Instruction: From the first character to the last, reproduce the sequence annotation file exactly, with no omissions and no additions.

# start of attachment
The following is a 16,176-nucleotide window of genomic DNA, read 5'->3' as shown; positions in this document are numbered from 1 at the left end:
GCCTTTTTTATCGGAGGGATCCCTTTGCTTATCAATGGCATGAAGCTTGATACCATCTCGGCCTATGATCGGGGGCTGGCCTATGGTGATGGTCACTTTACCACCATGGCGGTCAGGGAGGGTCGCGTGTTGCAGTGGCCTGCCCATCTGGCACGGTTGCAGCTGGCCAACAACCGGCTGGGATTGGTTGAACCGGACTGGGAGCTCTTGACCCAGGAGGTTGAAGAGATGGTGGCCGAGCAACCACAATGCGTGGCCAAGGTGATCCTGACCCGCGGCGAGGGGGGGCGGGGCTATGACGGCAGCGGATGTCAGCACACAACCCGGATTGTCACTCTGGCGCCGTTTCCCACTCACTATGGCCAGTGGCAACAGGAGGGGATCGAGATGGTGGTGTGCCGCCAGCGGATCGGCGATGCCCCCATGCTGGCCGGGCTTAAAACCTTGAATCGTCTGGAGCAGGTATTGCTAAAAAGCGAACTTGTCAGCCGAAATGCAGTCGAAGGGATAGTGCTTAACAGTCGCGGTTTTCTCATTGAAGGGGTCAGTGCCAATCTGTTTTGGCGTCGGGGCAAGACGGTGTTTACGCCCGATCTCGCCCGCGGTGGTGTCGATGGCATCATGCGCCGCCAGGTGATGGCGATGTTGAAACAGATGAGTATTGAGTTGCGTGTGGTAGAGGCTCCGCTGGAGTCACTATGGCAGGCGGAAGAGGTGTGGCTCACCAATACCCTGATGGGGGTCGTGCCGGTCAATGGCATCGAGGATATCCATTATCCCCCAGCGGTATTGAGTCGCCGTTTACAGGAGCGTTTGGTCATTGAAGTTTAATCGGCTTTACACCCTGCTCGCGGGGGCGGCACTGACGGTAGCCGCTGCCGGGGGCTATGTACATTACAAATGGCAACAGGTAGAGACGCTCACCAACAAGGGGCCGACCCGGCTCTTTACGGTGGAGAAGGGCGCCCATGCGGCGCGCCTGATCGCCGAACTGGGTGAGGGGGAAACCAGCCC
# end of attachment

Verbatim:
The following is a 16,176-nucleotide window of genomic DNA, read 5'->3' as shown; positions in this document are numbered from 1 at the left end:
GCCTTTTTTATCGGAGGGATCCCTTTGCTTATCAATGGCATGAAGCTTGATACCATCTCGGCCTATGATCGGGGGCTGGCCTATGGTGATGGTCACTTTACCACCATGGCGGTCAGGGAGGGTCGCGTGTTGCAGTGGCCTGCCCATCTGGCACGGTTGCAGCTGGCCAACAACCGGCTGGGATTGGTTGAACCGGACTGGGAGCTCTTGACCCAGGAGGTTGAAGAGATGGTGGCCGAGCAACCACAATGCGTGGCCAAGGTGATCCTGACCCGCGGCGAGGGGGGGCGGGGCTATGACGGCAGCGGATGTCAGCACACAACCCGGATTGTCACTCTGGCGCCGTTTCCCACTCACTATGGCCAGTGGCAACAGGAGGGGATCGAGATGGTGGTGTGCCGCCAGCGGATCGGCGATGCCCCCATGCTGGCCGGGCTTAAAACCTTGAATCGTCTGGAGCAGGTATTGCTAAAAAGCGAACTTGTCAGCCGAAATGCAGTCGAAGGGATAGTGCTTAACAGTCGCGGTTTTCTCATTGAAGGGGTCAGTGCCAATCTGTTTTGGCGTCGGGGCAAGACGGTGTTTACGCCCGATCTCGCCCGCGGTGGTGTCGATGGCATCATGCGCCGCCAGGTGATGGCGATGTTGAAACAGATGAGTATTGAGTTGCGTGTGGTAGAGGCTCCGCTGGAGTCACTATGGCAGGCGGAAGAGGTGTGGCTCACCAATACCCTGATGGGGGTCGTGCCGGTCAATGGCATCGAGGATATCCATTATCCCCCAGCGGTATTGAGTCGCCGTTTACAGGAGCGTTTGGTCATTGAAGTTTAATCGGCTTTACACCCTGCTCGCGGGGGCGGCACTGACGGTAGCCGCTGCCGGGGGCTATGTACATTACAAATGGCAACAGGTAGAGACGCTCACCAACAAGGGGCCGACCCGGCTCTTTACGGTGGAGAAGGGCGCCCATGCGGCGCGCCTGATCGCCGAACTGGGTGAGGGGGAAACCAGCCC